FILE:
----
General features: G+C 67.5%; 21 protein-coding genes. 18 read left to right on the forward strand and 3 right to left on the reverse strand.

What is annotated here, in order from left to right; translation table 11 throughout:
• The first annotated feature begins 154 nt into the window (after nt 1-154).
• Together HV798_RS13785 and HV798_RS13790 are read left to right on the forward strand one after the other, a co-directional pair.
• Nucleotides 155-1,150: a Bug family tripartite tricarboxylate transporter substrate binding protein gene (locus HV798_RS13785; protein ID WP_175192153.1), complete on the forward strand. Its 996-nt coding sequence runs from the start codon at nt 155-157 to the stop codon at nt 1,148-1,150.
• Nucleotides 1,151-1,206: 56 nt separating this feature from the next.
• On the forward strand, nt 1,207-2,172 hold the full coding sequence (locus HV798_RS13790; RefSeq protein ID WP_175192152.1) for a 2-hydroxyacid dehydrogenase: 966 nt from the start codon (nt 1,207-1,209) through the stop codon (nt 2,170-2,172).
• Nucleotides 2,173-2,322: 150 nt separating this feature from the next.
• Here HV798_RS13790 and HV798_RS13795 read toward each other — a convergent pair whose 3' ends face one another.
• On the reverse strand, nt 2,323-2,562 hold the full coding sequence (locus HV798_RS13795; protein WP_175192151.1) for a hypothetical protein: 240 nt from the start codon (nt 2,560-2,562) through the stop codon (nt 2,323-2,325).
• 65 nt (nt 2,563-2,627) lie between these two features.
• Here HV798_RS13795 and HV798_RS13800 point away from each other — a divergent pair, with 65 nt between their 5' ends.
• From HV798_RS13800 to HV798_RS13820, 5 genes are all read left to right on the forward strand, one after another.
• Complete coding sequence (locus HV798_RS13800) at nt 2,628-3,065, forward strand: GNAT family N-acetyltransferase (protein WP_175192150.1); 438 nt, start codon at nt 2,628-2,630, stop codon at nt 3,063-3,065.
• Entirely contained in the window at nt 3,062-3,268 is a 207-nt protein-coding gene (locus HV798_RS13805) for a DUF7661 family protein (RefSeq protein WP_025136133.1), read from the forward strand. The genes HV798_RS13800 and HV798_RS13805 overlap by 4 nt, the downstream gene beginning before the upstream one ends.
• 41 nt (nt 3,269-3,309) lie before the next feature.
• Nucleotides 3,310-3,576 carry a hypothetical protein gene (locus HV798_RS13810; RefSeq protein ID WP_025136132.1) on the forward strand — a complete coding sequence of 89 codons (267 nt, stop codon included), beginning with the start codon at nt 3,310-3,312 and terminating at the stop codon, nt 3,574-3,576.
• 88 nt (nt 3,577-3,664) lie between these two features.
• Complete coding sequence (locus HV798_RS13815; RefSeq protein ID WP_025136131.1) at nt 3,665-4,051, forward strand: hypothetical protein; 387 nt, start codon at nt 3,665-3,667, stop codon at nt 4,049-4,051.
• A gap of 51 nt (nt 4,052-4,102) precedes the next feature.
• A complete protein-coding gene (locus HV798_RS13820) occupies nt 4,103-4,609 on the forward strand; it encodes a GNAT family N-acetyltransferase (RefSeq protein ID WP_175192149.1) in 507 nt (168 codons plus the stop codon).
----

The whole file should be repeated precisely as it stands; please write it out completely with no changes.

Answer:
General features: G+C 67.5%; 21 protein-coding genes. 18 read left to right on the forward strand and 3 right to left on the reverse strand.

What is annotated here, in order from left to right; translation table 11 throughout:
• The first annotated feature begins 154 nt into the window (after nt 1-154).
• Together HV798_RS13785 and HV798_RS13790 are read left to right on the forward strand one after the other, a co-directional pair.
• Nucleotides 155-1,150: a Bug family tripartite tricarboxylate transporter substrate binding protein gene (locus HV798_RS13785; protein ID WP_175192153.1), complete on the forward strand. Its 996-nt coding sequence runs from the start codon at nt 155-157 to the stop codon at nt 1,148-1,150.
• Nucleotides 1,151-1,206: 56 nt separating this feature from the next.
• On the forward strand, nt 1,207-2,172 hold the full coding sequence (locus HV798_RS13790; RefSeq protein ID WP_175192152.1) for a 2-hydroxyacid dehydrogenase: 966 nt from the start codon (nt 1,207-1,209) through the stop codon (nt 2,170-2,172).
• Nucleotides 2,173-2,322: 150 nt separating this feature from the next.
• Here HV798_RS13790 and HV798_RS13795 read toward each other — a convergent pair whose 3' ends face one another.
• On the reverse strand, nt 2,323-2,562 hold the full coding sequence (locus HV798_RS13795; protein WP_175192151.1) for a hypothetical protein: 240 nt from the start codon (nt 2,560-2,562) through the stop codon (nt 2,323-2,325).
• 65 nt (nt 2,563-2,627) lie between these two features.
• Here HV798_RS13795 and HV798_RS13800 point away from each other — a divergent pair, with 65 nt between their 5' ends.
• From HV798_RS13800 to HV798_RS13820, 5 genes are all read left to right on the forward strand, one after another.
• Complete coding sequence (locus HV798_RS13800) at nt 2,628-3,065, forward strand: GNAT family N-acetyltransferase (protein WP_175192150.1); 438 nt, start codon at nt 2,628-2,630, stop codon at nt 3,063-3,065.
• Entirely contained in the window at nt 3,062-3,268 is a 207-nt protein-coding gene (locus HV798_RS13805) for a DUF7661 family protein (RefSeq protein WP_025136133.1), read from the forward strand. The genes HV798_RS13800 and HV798_RS13805 overlap by 4 nt, the downstream gene beginning before the upstream one ends.
• 41 nt (nt 3,269-3,309) lie before the next feature.
• Nucleotides 3,310-3,576 carry a hypothetical protein gene (locus HV798_RS13810; RefSeq protein ID WP_025136132.1) on the forward strand — a complete coding sequence of 89 codons (267 nt, stop codon included), beginning with the start codon at nt 3,310-3,312 and terminating at the stop codon, nt 3,574-3,576.
• 88 nt (nt 3,577-3,664) lie between these two features.
• Complete coding sequence (locus HV798_RS13815; RefSeq protein ID WP_025136131.1) at nt 3,665-4,051, forward strand: hypothetical protein; 387 nt, start codon at nt 3,665-3,667, stop codon at nt 4,049-4,051.
• A gap of 51 nt (nt 4,052-4,102) precedes the next feature.
• A complete protein-coding gene (locus HV798_RS13820) occupies nt 4,103-4,609 on the forward strand; it encodes a GNAT family N-acetyltransferase (RefSeq protein ID WP_175192149.1) in 507 nt (168 codons plus the stop codon).